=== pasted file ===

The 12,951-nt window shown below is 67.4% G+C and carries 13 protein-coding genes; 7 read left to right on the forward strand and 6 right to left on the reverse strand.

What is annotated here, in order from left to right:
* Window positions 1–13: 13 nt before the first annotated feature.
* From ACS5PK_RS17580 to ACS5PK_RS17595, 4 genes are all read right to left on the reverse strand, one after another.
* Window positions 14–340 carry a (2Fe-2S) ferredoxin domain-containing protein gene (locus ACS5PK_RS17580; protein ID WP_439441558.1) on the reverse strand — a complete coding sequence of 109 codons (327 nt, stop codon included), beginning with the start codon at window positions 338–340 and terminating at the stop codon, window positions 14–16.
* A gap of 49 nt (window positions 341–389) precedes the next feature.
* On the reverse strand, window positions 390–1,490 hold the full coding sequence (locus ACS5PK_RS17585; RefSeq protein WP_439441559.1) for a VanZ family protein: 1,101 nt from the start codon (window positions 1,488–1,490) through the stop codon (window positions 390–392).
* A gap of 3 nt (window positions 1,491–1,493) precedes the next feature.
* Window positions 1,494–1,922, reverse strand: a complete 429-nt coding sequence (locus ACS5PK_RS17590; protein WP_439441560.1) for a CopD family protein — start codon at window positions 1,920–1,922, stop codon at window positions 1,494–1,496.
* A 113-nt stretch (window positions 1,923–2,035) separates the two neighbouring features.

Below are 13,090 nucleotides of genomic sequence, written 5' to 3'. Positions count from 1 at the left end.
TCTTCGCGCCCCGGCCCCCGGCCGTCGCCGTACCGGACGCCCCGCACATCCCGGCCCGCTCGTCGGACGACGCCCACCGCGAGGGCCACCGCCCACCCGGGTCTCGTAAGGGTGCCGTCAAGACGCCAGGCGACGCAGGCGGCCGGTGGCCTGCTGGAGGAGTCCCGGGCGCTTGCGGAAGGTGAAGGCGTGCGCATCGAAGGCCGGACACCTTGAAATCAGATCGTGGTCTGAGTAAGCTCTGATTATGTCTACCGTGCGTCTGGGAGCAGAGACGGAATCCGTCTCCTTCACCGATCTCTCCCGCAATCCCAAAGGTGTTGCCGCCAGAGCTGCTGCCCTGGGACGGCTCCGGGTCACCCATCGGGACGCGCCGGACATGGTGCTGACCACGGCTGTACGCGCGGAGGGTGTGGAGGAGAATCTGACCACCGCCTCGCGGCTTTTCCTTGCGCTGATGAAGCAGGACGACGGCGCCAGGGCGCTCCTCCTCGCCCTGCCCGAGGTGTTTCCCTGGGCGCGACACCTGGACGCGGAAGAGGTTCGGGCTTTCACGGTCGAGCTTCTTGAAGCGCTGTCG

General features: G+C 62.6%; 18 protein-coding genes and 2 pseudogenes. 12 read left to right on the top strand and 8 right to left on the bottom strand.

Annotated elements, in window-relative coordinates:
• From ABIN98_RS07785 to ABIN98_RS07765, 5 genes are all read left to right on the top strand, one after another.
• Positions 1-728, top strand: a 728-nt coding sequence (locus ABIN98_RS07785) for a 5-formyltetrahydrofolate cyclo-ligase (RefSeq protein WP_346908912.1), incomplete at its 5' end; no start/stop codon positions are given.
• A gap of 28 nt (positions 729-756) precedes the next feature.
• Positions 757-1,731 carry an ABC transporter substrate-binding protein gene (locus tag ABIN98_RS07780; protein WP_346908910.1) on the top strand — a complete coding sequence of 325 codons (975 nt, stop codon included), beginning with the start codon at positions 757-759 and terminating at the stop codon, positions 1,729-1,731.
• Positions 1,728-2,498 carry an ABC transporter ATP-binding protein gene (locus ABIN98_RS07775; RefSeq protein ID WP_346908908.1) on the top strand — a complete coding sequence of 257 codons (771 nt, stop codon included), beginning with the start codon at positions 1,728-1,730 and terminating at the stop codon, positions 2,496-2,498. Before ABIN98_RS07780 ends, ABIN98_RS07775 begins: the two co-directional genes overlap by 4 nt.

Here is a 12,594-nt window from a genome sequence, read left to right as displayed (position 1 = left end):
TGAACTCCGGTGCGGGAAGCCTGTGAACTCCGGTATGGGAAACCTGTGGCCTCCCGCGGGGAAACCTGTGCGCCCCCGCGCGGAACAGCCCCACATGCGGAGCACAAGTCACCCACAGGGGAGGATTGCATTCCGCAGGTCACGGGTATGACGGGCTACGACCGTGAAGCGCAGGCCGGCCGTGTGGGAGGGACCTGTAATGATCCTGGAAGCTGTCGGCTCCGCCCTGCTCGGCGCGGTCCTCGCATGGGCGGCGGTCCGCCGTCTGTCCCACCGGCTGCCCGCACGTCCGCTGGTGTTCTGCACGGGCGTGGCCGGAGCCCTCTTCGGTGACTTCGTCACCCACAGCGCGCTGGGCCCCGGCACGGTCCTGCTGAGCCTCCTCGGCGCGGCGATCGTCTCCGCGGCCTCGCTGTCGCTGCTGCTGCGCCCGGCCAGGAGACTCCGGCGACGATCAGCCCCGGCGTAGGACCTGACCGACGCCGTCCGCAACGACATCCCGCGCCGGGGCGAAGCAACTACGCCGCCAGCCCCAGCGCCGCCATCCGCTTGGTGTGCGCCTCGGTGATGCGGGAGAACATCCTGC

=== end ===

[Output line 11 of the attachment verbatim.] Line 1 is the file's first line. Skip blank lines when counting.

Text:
Below are 13,090 nucleotides of genomic sequence, written 5' to 3'. Positions count from 1 at the left end.